November Election
The upcoming election seems to be consuming an inordinate amount of media attention and the hype seems to be escalating all the time.  Not sure about you, but I have tried to shut this media frenzy out (admittedly not easy).  As far as actually working on meaningful legislation, there does not seem to be much progress, as politicians are not willing to stick their necks out before the election.  Individuals and businesses are not making any spending plans or hiring employees.  Even after the election, do not expect much to happen during the “lame duck” legislative session until the end of the year.  Make your voice heard and get out and vote!

The Fiscal Cliff
You have probably heard this new term, which refers to the combination of tax increases  and Federal Government spending cuts scheduled for 2013.  The pundits are predicting the higher taxes and corresponding lower Federal spending could throw our week economy back into recession.  No one knows what is actually going to happen, but the one thing I am certain of is that American ingenuity and hard work will result in us surviving a real economic calamity.   We have weathered worse storms in the recent past like 9/11, invasion of Iraq in 2003, Hurricane Katrina and the ongoing European turmoil.

What can we do about the Impending Changes?
As I mentioned in the last newsletter, “Control your Personal Economy”.  It is not healthy to worry too much about things we cannot control, but make changes that can have a meaningful effect in your live and future.  Here are some ideas that could help your situation:

  • Fully fund your emergency fund.  If your job situation is unsure, keep more in your emergency fund.
  • Keep your costs and overhead under control.  If taxes or healthcare costs do go up,you do not want to go into debt as a result.
  • Plan for large purchases, or be proactive to nip expensive car or home repairs with preventative maintenance.
  • Consider taking long-term capital gains in your portfolio if prudent. For most people the capital gains tax will go up from 15% to 20% next year.
  • Push income into this year if possible, and delay tax-deductible expenditures into 2013.
  • Consider converting some of your regular IRA into a Roth IRA.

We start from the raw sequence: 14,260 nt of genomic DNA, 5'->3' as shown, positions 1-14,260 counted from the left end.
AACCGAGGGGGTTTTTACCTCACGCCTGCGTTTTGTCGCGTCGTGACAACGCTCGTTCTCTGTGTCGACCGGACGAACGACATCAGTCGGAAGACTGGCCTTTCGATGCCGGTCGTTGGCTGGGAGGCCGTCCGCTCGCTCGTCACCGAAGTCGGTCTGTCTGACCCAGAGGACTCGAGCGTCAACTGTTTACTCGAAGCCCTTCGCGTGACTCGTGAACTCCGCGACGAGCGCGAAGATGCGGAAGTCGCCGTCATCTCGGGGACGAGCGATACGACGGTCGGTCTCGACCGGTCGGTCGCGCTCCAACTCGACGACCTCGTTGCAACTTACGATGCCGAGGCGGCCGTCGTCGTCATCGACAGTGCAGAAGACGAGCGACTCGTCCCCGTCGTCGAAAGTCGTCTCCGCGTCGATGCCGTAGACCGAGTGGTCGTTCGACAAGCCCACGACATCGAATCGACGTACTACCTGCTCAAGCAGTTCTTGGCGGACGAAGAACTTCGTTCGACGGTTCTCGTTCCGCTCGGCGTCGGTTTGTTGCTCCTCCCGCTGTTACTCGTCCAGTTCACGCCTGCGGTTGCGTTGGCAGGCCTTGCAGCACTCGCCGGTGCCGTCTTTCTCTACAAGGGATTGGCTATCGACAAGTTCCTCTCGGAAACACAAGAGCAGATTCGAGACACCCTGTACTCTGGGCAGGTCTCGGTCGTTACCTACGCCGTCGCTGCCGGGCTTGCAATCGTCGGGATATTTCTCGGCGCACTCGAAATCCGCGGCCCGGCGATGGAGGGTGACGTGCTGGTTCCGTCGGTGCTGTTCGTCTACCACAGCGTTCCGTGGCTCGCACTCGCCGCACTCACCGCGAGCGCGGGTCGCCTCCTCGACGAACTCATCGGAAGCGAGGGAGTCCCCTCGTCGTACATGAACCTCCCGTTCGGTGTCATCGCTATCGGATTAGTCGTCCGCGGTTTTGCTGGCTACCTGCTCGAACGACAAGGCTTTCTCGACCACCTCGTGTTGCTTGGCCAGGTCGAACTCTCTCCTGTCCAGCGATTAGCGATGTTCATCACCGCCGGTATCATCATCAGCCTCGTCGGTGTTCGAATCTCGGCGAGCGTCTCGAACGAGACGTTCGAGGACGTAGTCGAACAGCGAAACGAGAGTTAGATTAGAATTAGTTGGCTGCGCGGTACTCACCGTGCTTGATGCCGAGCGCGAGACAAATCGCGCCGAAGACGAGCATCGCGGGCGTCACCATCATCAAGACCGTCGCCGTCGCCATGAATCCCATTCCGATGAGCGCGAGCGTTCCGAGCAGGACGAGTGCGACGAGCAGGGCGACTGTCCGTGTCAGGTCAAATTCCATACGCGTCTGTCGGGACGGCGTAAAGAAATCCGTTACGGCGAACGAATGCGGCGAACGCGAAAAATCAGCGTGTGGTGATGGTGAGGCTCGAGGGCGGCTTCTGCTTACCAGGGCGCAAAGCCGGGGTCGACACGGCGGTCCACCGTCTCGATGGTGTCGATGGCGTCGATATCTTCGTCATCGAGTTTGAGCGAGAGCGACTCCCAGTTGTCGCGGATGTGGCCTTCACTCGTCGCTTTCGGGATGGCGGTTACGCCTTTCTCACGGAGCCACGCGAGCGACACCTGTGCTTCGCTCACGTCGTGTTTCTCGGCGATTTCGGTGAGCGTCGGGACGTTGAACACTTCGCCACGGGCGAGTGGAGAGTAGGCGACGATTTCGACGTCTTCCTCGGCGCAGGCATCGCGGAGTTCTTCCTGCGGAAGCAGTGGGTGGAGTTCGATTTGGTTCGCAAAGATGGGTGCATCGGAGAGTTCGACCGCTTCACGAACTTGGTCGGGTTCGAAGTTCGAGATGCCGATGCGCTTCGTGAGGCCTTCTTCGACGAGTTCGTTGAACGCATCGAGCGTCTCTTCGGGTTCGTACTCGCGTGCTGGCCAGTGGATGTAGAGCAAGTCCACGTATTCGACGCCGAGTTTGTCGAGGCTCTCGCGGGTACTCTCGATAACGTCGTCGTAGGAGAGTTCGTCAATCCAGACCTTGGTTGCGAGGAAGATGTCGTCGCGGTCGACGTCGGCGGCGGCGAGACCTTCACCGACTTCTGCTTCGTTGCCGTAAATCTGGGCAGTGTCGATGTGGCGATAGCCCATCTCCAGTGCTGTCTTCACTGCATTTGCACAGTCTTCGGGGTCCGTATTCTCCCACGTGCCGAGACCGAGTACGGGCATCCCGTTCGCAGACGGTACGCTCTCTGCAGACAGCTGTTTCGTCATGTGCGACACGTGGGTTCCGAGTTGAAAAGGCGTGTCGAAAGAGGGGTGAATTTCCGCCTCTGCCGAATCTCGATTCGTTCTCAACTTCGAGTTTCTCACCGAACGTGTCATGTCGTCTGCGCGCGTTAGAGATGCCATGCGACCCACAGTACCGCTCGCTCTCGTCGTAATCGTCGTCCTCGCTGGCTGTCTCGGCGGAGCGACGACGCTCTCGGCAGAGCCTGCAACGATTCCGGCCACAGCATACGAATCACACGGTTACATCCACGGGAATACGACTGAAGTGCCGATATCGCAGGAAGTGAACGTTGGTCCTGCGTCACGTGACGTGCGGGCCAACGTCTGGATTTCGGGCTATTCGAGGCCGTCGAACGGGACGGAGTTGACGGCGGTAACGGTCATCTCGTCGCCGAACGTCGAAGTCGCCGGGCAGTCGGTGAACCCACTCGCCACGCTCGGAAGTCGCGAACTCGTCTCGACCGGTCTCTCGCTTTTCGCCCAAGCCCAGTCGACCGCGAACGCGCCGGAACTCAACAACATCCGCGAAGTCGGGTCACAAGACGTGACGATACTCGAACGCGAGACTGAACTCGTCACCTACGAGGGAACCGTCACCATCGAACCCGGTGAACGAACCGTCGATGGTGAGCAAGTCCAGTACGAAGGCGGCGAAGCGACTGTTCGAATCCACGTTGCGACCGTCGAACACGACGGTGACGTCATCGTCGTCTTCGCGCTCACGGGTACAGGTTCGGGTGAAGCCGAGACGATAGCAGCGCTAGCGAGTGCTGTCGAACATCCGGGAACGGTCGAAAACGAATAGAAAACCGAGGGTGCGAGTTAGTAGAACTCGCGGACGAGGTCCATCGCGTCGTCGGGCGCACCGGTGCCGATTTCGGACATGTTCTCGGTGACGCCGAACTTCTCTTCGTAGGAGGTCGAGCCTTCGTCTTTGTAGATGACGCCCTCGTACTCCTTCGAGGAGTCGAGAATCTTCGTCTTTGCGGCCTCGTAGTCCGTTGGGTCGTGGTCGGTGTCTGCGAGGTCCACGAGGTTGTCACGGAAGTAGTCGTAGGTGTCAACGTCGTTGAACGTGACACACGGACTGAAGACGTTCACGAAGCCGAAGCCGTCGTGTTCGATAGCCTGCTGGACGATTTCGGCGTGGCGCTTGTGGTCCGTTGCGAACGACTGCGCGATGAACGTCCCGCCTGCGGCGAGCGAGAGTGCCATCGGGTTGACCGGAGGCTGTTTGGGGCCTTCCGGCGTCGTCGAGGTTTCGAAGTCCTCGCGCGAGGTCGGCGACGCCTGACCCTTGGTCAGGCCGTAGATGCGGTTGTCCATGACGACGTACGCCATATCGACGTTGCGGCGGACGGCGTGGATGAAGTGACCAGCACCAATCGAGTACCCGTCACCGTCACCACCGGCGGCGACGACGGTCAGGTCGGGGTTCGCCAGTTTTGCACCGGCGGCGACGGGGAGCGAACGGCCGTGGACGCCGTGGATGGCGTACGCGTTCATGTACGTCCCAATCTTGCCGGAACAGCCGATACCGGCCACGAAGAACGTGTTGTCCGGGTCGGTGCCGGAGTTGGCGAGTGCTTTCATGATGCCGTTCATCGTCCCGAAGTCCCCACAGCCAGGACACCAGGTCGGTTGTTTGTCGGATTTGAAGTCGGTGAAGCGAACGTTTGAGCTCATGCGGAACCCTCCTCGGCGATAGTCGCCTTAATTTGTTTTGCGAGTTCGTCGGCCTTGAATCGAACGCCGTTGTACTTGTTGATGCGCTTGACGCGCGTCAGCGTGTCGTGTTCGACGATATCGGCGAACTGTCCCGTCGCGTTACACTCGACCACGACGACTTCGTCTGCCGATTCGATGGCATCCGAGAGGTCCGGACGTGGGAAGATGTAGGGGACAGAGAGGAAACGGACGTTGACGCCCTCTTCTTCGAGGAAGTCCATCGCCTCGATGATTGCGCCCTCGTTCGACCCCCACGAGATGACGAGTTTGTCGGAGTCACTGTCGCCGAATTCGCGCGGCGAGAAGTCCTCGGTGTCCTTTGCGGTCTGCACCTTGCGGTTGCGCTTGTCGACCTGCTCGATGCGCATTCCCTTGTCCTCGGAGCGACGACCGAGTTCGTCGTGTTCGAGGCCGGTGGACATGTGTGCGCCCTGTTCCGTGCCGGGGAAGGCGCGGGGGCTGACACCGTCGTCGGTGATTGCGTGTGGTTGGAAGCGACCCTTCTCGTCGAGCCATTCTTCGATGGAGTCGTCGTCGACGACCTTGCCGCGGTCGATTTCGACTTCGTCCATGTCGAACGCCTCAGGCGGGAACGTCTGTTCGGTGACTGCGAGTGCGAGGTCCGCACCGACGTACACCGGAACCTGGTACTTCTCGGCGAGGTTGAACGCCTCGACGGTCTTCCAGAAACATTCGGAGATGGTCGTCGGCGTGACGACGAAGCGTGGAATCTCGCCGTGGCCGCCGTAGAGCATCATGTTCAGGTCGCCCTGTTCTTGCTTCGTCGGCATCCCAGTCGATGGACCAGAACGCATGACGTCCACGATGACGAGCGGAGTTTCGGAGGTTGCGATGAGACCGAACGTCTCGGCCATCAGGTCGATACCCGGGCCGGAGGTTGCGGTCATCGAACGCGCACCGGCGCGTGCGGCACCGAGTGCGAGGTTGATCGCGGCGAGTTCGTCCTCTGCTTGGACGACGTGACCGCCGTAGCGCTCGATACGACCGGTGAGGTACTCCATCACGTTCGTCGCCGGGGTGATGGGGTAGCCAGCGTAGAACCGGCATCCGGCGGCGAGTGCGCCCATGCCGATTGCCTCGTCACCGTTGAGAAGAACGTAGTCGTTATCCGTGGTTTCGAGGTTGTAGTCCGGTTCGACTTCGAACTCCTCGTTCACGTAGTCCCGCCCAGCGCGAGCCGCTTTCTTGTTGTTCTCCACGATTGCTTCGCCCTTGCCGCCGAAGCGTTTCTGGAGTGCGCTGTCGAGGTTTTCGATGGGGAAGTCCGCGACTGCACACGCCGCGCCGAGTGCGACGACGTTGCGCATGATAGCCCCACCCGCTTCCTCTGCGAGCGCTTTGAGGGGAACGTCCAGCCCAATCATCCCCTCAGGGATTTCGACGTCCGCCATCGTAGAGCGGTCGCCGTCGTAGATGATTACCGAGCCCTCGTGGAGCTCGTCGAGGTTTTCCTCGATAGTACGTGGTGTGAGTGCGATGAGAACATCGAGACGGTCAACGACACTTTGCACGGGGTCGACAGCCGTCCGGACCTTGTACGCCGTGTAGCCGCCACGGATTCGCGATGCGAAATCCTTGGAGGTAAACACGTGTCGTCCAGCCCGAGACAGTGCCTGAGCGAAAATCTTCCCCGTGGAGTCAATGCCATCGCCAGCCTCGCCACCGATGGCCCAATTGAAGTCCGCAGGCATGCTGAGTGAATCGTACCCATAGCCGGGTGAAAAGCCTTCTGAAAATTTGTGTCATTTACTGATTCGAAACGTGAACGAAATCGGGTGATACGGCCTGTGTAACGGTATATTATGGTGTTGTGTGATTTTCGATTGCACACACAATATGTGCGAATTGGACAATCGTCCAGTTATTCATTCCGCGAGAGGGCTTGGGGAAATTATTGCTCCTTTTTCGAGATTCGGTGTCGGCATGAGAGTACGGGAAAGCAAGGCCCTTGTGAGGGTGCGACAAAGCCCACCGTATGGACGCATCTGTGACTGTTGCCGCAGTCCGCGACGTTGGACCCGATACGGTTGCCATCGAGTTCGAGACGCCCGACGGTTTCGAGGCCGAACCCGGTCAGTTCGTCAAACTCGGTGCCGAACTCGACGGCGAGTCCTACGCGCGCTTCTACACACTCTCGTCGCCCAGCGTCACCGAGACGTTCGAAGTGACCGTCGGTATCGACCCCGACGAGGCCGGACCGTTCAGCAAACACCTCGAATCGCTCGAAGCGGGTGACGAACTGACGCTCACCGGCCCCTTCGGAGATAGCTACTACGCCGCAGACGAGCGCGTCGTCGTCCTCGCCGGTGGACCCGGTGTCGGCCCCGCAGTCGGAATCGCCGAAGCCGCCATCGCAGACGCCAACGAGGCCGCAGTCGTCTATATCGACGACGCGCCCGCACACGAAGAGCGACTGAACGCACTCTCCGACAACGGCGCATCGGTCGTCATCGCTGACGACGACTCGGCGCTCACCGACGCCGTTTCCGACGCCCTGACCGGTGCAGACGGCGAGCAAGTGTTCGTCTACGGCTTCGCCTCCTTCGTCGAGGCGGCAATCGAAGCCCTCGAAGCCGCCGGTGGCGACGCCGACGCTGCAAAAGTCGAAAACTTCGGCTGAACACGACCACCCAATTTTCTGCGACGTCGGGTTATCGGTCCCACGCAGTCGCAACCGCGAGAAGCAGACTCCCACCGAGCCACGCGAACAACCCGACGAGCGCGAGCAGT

• Many employers are offering Roth 401K (or Roth 403b & Roth TSP) options.  Considerdiverting some of your pre-tax deductible contributions to the post-tax Rothcontributions.  This could prove very beneficial if tax rates go up over the long-term during your retirement.
  • If you have not done so for a while, rebalance your portfolio back to your target allocation.
  • Current interest rates are at historic lows. If you have a sizable mortgage (>$100,000), consider refinancing to a lower rate or even a shorter term.

Let me know if you need any help with any of these strategies, and if taxes are involved,consult your tax professional as they know your specific tax situation intimately.

New Retirement Plan Fee Disclosures
Recently you should have received information from your retirement plan provider on the costs that you are shouldering in your company’s retirement plan.  Not only are individual expenses disclosed like costs for buying and selling funds in the plan, but also the total annual operating expenses that are coming out of your retirement savings. The disclosures  are confusing as they are only stated in dollars/$1,000 you have invested, but it is definitely worth calculating what you are currently paying for your investments. One of my clients is currently paying an average fee of 1.19% (some funds have expense ratios of 1.71%). Compared to a low-cost retirement plan with annual expenses of say 0.20% (versus 1.19%), an individual with a $100,000 401K balance would have approximately $208,000 less than the individual with the low-cost plan. This assumes no more contributions are made to the plan for the next 30 years and a net 7% annual return1.  A seemingly inconsequential percentage cost difference definitely makes a very big difference over the long term. What can you do about it? Not a lot if you work for a very large employer, but with a smaller company by bringing the high plan expenses to the attention of the relevant authority at the company, change for the better may occur down the road. It would not harm getting your coworkers to also complain to management. Remember, senior management probably has the most to lose with a high-cost retirement plan.

Personal Notes
We have been busier than usual this summer, with a lot of fun travel.  In July we met my“British” sister and brother-in-law in Page, Arizona and then visited the spectacular North Rim of the Grand Canyon with them.  On the way we spent a few days in Moab, UT,tackling the slick rock with our mountain bikes. El Paso was the venue for my men’s tennis team’s Sectionals in August. My partner and I were unbeaten (a nail biter included), but unfortunately we did not do enough to qualify for Nationals. In mixed doubles, we missed sectionals by being soundly beaten in the playoffs. A few weeks later, we returned to El Paso for a triathlon, with Roberta smoking it in the sub 90 degree temperatures!  She beat me by a minute, so the challenge is now officially on!  Finally, last month I attended the NAPFA West Conference in Portland, OR, which was educational, as usual. Roberta joined me afterwards, and we enjoyed a few days on the beautiful Oregon coast.  No more travelling is planned for a while! 

Please contact me for a review meeting if needed. This is a busy time for my business, so please plan early for setting up an appointment. Feel free to pass this newsletter on as seems appropriate.


1Assuming a 6.01%/year annual return for the higher cost plan, versus 7.0%/year annual return for low-cost plan.